Jensen, Russell Offer Real Policies for Increased Teacher Pay (and Stealth Vouchers)

O.K., I’ve finally gotten around to viewing the videos of the press conference Rep. Elizabeth May (R-27/Kyle) and other legislators held in Rapid City on July 9 to call for a special session of the Legislature. I have said that the special session call is a distracting effort to revisit the debate over Common Core standards. While legislators in attendance did talk Common Core, they did present some other policy ideas that could come up if the Legislature wanted to have a serious talk about K-12 funding. These legislators appear to agree that the state has shorted K-12 education, that a teacher shortage has resulted from that underfunding, and that we need to put more money in the K-12 pot. They are simply desperate to find any solution other than raising taxes.

Let’s look more closely at the videos of that meeting (Part 1 and Part 2):

Senator Phil Jensen (R-33/Rapid City) says we should take a bigger chunk of the $514-million Education Enhancement Trust Fund, a creation of tobacco settlement money. The state already takes 4% a year from that fund for education, which appropriation Senator Jensen says as of April 2015 equaled $20.5 million. Senator Jensen says take an additional $20.5 million out of that fund to boost teacher pay. I’d be alarmed at the suggestion—spending more of our interest seems like a sure-fire way to drain an investment fund to have less earnings potential to keep up with inflation, but in FY2014, the Education Enhancement Fund had $70 million in income, a return better than 16%. Senator Jensen may indeed have a viable ongoing funding mechanism for teacher pay raises.

But what Senator Jensen giveth, Senator Jensen also taketh away. Senator Jensen advocates education savings accounts as a way around the limitation on using vouchers to direct public money to private religious schools. In Arizona and Florida, parents get a debit card and can use it on educational expenses:

The state deposits the funds it would have spent educating a given child in public schools into a bank account controlled by his parents. The parents can use those funds — the amount ranges from $5,000 to more than $30,000 a year — to pay for personal tutors, homeschooling workbooks, online classes, sports team fees and many types of therapy, including horseback riding lessons for children with disabilities. They can also spend the money on private school tuition or save some of it for college [Stephanie Simon, “States Weigh Turning Education Funds over to Parents,” Politico, 2015.02.06].

Courts have upheld an Arizona educational savings account program since the direct beneficiary is families, not private schools, so state money is not being used directly to support religion. But if Senator Jensen isn’t increasing revenue, then this plan inevitably shifts resources away from public schools and teacher pay. It also ignores the basic principle of public education: the money we spend on public schools is not about educating our own children and to heck with everyone else. The money we spend on public schools is about maintaining the fabric of society by making sure every child receives a fair and free education.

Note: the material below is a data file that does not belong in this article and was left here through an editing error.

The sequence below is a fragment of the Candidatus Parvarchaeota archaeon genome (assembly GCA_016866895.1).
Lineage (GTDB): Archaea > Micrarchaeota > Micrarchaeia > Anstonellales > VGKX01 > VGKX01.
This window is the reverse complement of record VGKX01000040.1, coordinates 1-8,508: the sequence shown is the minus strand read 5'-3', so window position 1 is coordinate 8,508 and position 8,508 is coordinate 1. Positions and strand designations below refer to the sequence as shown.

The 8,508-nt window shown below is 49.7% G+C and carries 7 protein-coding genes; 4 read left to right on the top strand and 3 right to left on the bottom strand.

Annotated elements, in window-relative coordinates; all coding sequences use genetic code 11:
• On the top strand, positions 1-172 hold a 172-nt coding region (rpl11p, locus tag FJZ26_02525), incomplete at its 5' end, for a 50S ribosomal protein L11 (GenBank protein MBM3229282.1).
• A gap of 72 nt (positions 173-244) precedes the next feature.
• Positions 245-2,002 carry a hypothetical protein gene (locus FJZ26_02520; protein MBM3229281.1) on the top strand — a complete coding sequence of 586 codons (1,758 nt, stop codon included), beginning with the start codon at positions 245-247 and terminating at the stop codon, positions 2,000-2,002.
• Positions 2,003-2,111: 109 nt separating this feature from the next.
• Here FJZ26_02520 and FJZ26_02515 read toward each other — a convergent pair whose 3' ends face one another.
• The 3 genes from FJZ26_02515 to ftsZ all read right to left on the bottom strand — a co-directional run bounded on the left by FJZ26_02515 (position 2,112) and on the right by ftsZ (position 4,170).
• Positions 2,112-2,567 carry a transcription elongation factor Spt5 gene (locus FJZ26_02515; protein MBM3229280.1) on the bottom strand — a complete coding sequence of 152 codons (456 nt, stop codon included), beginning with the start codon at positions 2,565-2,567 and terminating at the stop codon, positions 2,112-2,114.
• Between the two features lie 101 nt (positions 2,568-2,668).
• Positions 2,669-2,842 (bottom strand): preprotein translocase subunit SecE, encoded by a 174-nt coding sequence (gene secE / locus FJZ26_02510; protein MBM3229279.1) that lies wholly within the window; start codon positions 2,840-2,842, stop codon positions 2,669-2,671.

Amusingly, Senator Jensen cites education report cards from the American Legislative Exchange Council showing that South Dakota is falling further behind in identifying high quality teachers, retaining effective teachers, and removing ineffective teachers… all of which sound like code for ALEC priorities of wrecking education with merit pay and anti-labor provisions. (The most recent ALEC education report card ranks South Dakota 49th for education quality.) Yet from this information, Senator Jensen concludes that

You wonder why we’re losing teachers in South Dakota. One, we’ve got to pay them adequate pay, and then two, we’ve got to stop mandating these common core standards that are just a weight around the ankles of our teachers, and we need to set them free to teach and do what they do best [Senator Phil Jensen, press conference, Rapid City, South Dakota, 2015.07.09, timestamp 1:44].

Senator Jensen’s conclusions find no support in the 2014 ALEC education report, which speaks dismissively of efforts to raise teacher pay in Chicago and advocates rigorous standards and testing for accountability. But if Senator Jensen wants to ignore what ALEC is actually saying and argue for making teachers’ lives better, let’s not get in his way!

Rep. Lance Russell (R-30/Hot Springs) asks “Why not consider Common Core?” Rep. Russell estimates that the state is spending $20 million to $25 million on Common Core. He says taking that topic off the table is foolish, since our standards and testing could fund a quarter of the pay increase we need to get our teachers to 38th in the nation. I applaud Rep. Russell for getting off the tinfoil concerns about Common Core as a socialist/Obama plot and focusing on the fiscal impacts. But Rep. Russell assumes here that we would get rid of state standards and testing completely, not just revert to some other set of standards. Alas, I’m the only person I know who has advocated getting rid of state standards completely. If Rep. Russell thinks banning Common Core means instant savings, he’s got some persuading to do.